Hebrews 3:1-6 – Jesus Is Better

 

Loving-Gods-House

“Therefore, brothers and sisters who are partners in the heavenly calling, think about Jesus, the apostle and high priest of our confession.  Jesus was faithful to the one who appointed him just like Moses was faithful in God’s house.  But he deserves greater glory than Moses in the same way that the builder of the house deserves more honor than the house itself.  Every house is built by someone, but God is the builder of everything. Moses was faithful in all God’s house as a servant in order to affirm the things that would be spoken later.  But Jesus was faithful over God’s house as a Son. We are his house if we hold on to the confidence and the pride that our hope gives us.” (Common English Bible)

It’s hard to be patient, difficult to persevere.  If the Christian life were a piece of cake, then there would be no need for the strengthening of faith and the development of perseverance.  But faith is a muscle.  If unused, it atrophies.  Faith needs exercise, and it must be tried in adverse circumstances to grow and mature.

The reason the author of Hebrews wrote his letter to Jewish Christians is because they were losing their grip, faltering in their faith.  The hard circumstances of those Christians were leading them to entertain the notion of returning to their old ways of life, apart from Christ.

It can be tempting to think of the past as “the good old days.”  But if you think about it for any length of time, you know better.  You’re just struggling in the present, and our minds turn to filter all the crud out from the past to make it look like things were better back then.

“Better” is what the book of Hebrews is all about.  The writer consistently and persistently insists that Jesus is better than anything from the Hebrew Christians’ past.  Moses was one the most respected and impressive figures of Old Testament history.  Jews revered him.  The book of Hebrews acknowledges that respect for Moses, but points-out and reminds the people that whereas Moses was faithful within God’s house, it is Jesus who is the Master over the house.  Jesus is better than Moses.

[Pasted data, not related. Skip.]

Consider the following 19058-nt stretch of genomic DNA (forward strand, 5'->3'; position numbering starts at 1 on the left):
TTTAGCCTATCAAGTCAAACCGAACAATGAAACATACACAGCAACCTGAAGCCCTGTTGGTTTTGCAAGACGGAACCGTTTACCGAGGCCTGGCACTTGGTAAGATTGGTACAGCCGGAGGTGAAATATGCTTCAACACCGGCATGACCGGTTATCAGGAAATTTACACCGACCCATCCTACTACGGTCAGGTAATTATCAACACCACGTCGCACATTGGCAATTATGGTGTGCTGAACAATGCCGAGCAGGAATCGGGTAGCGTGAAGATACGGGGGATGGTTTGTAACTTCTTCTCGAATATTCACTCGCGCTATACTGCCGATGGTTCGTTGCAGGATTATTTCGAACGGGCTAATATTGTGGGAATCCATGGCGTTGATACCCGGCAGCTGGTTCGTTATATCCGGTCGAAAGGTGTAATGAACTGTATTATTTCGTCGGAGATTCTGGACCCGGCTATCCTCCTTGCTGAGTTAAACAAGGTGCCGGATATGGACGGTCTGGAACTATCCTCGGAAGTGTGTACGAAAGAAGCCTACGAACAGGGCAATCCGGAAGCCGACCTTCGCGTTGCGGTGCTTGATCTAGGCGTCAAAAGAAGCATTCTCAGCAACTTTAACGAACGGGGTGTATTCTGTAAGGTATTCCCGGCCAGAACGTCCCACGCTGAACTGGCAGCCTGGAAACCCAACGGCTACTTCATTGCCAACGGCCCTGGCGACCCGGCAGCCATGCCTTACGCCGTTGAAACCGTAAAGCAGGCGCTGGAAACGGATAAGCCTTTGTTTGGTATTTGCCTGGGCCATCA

What’s more, we as believers and followers of Jesus are the house.  Jesus Christ is Lord – not Moses, or anybody else.  Jesus cares for and protects his house.  It might be tempting to believe that a previous house we lived-in in another city or town was better.  But the reality is that we live today in God’s house.  Therefore, we must hold on and not let go of the confidence we have in Jesus and the pride and privilege we have in living where we presently live.

When life is tough, reminiscing about the past is easy.  For sure, you can find all kinds of things you miss from your previous days somewhere.  Yet, trolling your personal history, like a time-wasting galavant on the computer, doesn’t do anything for your need of faith and perseverance.  But today, Jesus has a hold of you.  Today he wants to walk with you through your trouble, and not just transport you to the past.  Now is the time to follow Jesus into all the situations that are in front of you.  You are not alone.  You can do this.

Lord Jesus, you are sovereign over my past, present, and future.  Today has its situations and problems.  Help me walk into and through them with your gracious protection so that perseverance is developed within me and my faith in you is strengthened for tomorrow.  Amen.

Exodus 5:10-23


             It was God who called to Moses out of the burning bush.  It was God who told Moses to go to Egypt because he heard the groaning of the Israelites in their slavery.  It was God who promised Moses that he would deliver the people from their awful bondage.  But the promised vision of release from captivity ran into the harsh buzz-saw of reality.  Moses did exactly what God told him to do with the result that Pharaoh forced the Israelite slaves to make bricks without being supplied with the straw to do it.  Now the people’s situation is even worse than it was before Moses showed up on the scene.  What’s up with that!?